Predicting epidemic outbreak from individual features of the spreaders

Renato Aparecido Pimentel da Silva, Matheus Palhares Viana, Luciano da Fontoura Costa

Knowing which individuals can be more efficient in spreading a pathogen throughout a determinate environment is a fundamental question in disease control. Indeed, over the last years the spread of epidemic diseases and its relationship with the topology of the involved system have been a recurrent topic in complex network theory, taking into account both network models and real-world data. In this paper we explore possible correlations between the heterogeneous spread of an epidemic disease governed by the susceptible-infected-recovered (SIR) model, and several attributes of the originating vertices, considering Erd\"os-R\'enyi (ER), Barab\'asi-Albert (BA) and random geometric graphs (RGG), as well as a real case of study, the US Air Transportation Network that comprises the US 500 busiest airports along with inter-connections. Initially, the heterogeneity of the spreading is achieved considering the RGG networks, in which we analytically derive an expression for the distribution of the spreading rates among the established contacts, by assuming that such rates decay exponentially with the distance that separates the individuals. Such distribution is also considered for the ER and BA models, where we observe topological effects on the correlations. In the case of the airport network, the spreading rates are empirically defined, assumed to be directly proportional to the seat availability. Among both the theoretical and the real networks considered, we observe a high correlation between the total epidemic prevalence and the degree, as well as the strength and the accessibility of the epidemic sources. For attributes such as the betweenness centrality and the $k$-shell index, however, the correlation depends on the topology considered.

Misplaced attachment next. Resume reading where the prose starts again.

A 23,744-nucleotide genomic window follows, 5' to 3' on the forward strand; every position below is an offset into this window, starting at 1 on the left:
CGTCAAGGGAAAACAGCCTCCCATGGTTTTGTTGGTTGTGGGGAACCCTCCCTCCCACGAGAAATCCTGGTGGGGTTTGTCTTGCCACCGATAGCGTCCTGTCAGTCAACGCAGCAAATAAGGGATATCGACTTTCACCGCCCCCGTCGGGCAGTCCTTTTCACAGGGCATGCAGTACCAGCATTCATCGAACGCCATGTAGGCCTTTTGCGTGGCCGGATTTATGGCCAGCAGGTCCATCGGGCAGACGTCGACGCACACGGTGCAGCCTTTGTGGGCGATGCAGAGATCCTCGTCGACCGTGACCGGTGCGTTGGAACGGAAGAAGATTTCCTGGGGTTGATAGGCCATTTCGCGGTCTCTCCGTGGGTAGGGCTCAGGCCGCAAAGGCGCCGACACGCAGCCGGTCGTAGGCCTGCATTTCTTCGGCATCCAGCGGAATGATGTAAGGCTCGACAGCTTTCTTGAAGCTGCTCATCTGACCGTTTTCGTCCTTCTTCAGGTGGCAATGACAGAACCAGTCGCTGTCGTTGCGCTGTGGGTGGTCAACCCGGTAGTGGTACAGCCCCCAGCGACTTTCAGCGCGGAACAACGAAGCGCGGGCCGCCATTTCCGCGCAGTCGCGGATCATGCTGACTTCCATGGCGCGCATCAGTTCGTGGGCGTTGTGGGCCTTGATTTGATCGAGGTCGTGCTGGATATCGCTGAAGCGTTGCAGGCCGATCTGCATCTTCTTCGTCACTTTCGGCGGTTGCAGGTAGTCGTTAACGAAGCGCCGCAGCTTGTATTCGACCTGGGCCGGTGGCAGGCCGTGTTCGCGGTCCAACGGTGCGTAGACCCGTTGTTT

Knowledge Graph



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